Being Human creator Toby Whithouse has been working away on series two like a machine, going without food, water or sleep for months. (Seriously, he looked like he'd gone ten rounds with Rocky...) So, being the kind souls that we are here at the BH Blog, we thought we'd let him out into the daylight for a quick Q&A about series two. Only a quick one, mind you. After all, there's writing to be done...
What's your writing environment like?
I work from home, in a converted attic. I have everything I need up here. Computer, fan (not an air conditioner, I mean a little guy I keep in the bathroom who *really* likes my work), sofa (all writers will tell you the importance of the nap) and shelves heaving with books, comics, plays etc.
What's your average day like at the moment?
At the moment, my time is split between meetings and writing. We're sort of at the half way point, script wise. I've finished episodes 1 and 2. The writers of episodes 3, 4 and 5 have 'gone to script' and their first drafts are starting to come in. The writer of episode 6 is about to start her script, while I've now started the script for 7; and when that's done I'll start the storyline for episode 8.
Is it a calm before the storm?
Yes, I guess it's the calm before the storm. We're about 6 weeks away from the start of filming. This week we start proper Pre-Production. Locations are being scouted, the various Heads of Department are sitting down, and Matt Bouch and Colin Teague (the director of episodes 1, 2 and 3) will have their first casting session.
Have you had 'writers block' and, if so, how do you deal with that?
I've always found the best cure for writer's block is a deadline. The blocks don't tend to come with the writing, but in the plotting. Take episode 7. We couldn't find a story for Mitchell. I was starting to panic, as we simply didn't have time to humm and hahh. But after a few meetings, a few speculative pitches, we constructed a story we were really happy with, and I could start the script. Of course there will be tiny blocks that I'll spend a few hours scratching my head over, like "How do I get him to accidentally reveal that piece of information...?" But the big scary blocks have usually happened by the time I sit down.
Are you nervous about revealing your ideas to the world?
It's part of the process. I constantly have to pitch ideas for stories or sequences or characters to Matt and Rob and Phil, and their reactions are essential. They're three of the smartest guys I've ever met, and they know the show inside out. Consequently if something isn't going to work, they'll tell me. Then again, it's terrific to come up with an idea that surprises or excites them. Again, episode 7 is a good example. I had an idea for a sequence and pitched it to the guys, and their response was "Oh my God, that's creepy..." Which was nice.
What's your process of writing like?
The storylining process will start with me jotting down a few ideas in my notebook. These might be entire (albeit sketchy) storylines, or just a sentence. Then we meet up, divide the whiteboard into a grid. 8 episodes x 4 characters (our three main guys and 'the villains'). I'll take them through the ideas I've got and we'll write them all up on the board. It's at this point in the process I first actively consider faking my own death, because rather than the 'embarrassment of riches' I thought I had come up with, all I've managed to do is fill up three of the boxes on the whiteboard. This is also the first time that Matt tells me "It's all going to be fine." The desire to change my name and run away to sea, and Matt telling me not to worry, will have happened maybe 4 or 5 hundred times by the end of filming.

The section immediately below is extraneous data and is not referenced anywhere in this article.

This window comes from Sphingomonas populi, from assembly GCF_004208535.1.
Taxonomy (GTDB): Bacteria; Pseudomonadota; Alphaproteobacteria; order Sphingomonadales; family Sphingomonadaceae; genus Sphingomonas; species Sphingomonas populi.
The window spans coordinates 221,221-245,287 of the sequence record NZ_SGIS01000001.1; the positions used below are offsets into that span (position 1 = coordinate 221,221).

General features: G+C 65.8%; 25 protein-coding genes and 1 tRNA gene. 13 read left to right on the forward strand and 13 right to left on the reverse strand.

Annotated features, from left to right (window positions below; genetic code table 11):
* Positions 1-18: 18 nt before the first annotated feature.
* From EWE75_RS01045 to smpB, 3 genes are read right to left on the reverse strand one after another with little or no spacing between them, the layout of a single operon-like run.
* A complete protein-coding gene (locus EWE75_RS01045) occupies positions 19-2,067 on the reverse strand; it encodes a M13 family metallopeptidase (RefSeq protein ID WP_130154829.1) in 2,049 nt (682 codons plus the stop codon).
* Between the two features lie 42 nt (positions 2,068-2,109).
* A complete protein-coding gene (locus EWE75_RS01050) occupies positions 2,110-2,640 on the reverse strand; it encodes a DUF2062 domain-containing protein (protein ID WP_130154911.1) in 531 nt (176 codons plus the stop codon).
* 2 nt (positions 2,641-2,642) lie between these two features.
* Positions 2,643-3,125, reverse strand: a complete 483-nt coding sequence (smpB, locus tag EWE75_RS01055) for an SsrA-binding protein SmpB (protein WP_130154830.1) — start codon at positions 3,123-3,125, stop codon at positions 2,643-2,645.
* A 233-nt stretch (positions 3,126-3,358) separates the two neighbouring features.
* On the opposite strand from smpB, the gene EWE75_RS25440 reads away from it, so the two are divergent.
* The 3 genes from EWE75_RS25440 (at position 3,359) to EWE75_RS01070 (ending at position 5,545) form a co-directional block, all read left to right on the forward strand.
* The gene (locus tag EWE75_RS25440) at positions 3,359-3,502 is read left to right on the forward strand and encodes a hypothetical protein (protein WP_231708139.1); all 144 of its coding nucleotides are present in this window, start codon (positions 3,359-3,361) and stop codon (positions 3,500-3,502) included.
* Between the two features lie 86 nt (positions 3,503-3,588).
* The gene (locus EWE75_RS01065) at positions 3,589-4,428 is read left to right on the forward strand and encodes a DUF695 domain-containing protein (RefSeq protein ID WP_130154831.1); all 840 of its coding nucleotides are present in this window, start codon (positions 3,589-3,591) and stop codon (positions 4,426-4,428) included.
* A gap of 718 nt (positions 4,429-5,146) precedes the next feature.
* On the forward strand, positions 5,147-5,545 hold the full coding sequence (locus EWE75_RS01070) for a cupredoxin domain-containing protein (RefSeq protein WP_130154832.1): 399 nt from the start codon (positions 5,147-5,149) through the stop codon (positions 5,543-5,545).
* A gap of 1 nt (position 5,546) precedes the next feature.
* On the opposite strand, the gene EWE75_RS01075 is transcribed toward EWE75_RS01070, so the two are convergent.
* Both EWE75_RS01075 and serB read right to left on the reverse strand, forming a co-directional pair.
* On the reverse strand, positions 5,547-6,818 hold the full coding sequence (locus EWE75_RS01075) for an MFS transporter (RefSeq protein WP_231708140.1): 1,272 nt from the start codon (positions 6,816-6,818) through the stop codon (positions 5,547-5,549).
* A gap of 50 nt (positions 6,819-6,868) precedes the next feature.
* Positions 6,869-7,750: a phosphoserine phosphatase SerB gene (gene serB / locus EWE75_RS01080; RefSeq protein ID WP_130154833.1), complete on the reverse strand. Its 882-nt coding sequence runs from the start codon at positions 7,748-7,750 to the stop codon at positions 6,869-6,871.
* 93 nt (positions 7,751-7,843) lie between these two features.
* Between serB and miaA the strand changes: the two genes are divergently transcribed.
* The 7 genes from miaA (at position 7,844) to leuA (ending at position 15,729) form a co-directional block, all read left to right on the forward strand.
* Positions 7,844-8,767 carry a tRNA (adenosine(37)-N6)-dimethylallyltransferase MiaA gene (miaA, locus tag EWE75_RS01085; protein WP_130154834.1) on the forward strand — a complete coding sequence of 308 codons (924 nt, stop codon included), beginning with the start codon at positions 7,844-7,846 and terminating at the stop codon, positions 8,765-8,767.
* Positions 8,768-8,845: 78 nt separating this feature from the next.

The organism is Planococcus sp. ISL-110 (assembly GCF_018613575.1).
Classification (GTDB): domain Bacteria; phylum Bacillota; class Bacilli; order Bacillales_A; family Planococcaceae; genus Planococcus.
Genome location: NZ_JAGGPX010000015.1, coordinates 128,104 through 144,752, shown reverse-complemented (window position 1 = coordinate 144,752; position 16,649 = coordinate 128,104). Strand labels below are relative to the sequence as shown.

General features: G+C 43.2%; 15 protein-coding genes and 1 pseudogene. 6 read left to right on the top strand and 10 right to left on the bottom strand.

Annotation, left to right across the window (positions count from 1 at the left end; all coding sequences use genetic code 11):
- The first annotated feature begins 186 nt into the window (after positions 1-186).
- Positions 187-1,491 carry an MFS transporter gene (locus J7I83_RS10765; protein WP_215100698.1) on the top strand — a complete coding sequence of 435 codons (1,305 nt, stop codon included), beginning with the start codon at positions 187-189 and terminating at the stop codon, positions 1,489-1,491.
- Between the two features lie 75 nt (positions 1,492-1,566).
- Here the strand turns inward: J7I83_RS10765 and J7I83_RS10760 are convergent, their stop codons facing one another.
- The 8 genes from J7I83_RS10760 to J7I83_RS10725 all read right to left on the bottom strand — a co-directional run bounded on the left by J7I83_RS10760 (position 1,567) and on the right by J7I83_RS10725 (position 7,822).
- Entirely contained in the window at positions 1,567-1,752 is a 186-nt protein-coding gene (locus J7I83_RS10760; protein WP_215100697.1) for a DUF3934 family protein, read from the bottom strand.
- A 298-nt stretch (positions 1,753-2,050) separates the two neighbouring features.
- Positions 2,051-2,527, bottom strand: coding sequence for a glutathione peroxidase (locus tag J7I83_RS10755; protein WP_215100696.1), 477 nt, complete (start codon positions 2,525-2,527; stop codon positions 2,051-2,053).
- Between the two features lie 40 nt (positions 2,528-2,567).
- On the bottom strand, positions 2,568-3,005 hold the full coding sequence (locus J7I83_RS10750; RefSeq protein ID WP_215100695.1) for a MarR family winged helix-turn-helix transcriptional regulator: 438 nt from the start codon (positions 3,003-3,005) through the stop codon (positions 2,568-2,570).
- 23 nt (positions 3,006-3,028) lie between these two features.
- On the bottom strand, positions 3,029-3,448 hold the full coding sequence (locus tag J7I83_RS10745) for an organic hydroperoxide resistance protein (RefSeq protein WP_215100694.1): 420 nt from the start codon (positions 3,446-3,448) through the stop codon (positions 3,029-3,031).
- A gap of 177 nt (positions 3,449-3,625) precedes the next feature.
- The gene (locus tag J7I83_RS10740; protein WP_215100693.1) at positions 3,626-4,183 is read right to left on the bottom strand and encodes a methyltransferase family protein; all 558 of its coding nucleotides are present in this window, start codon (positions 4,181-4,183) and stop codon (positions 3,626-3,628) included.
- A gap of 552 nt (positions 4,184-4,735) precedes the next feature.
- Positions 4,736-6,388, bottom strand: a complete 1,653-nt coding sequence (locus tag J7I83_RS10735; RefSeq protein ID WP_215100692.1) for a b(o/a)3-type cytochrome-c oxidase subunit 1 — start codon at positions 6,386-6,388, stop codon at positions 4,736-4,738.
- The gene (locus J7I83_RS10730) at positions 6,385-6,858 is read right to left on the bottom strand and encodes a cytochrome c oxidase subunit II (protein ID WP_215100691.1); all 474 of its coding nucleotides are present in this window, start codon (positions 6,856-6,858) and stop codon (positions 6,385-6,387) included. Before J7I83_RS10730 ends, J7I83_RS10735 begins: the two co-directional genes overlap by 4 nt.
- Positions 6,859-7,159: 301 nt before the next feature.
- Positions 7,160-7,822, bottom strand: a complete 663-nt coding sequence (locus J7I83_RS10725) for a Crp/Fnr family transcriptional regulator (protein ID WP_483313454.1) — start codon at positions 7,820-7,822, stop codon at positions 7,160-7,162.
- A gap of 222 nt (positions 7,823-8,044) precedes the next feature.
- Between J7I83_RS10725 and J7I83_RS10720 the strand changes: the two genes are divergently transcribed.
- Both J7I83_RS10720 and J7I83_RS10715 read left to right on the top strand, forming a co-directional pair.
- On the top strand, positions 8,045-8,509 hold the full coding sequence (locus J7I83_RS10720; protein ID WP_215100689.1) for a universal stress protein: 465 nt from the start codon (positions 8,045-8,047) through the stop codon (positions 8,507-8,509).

Anyway, back in the storylining room, once I've calmed down, it then becomes a question of filling the remaining boxes for each character in each episode.
Once we have a very rough arc for every episode, I'll start to flesh it out, concentrating on episode 1 first; and when we're all happy I'll start the script.
Do you plan the whole series before you start writing dialogue?
To an extent I'll have the whole series mapped out in my head, though it becomes vaguer as the series goes on. On series 1, all I knew about episode 6 was Herrick had to walk into a room, the door would shut and George would step out from the shadows. In this case, for episode 7, all I knew was two of the characters had to agree to go to a specific place. And in episode 8 all I know is someone dies. Hahahahahahaha.
Is it a similar experience to writing series one?
I'm hopefully writing the scripts quicker. I'm at the stage now where I can deliver a first draft in 3 weeks. I have no idea if that's fast or slow, but it's certainly faster than I used to be.
Has the success of series one influenced the writing of series two in ways you wouldn't expect?
It's a mixed blessing. There's a weight of responsibility. But I guess we had a taste of that on series 1 after the campaign to get the series commissioned. I don't know, maybe we're attacking it with more confidence. It's nice to know that the viewers like what we do, so even though we are throwing new things at the characters and telling different, challenging stories, we're not mending what ain't broke.
Are the characters behaving the way you expected or do you find them changing as you write?
The characters have evolved, so to an extent it's like writing a new show. They've been hardened by their experiences in series 1, but at the same time their friendship has become firmer. In episode 1 of series 2, one of the characters is very different to how they were in series 1. And that was interesting to write. But before anyone panics, the character soon sees the error of his or her ways...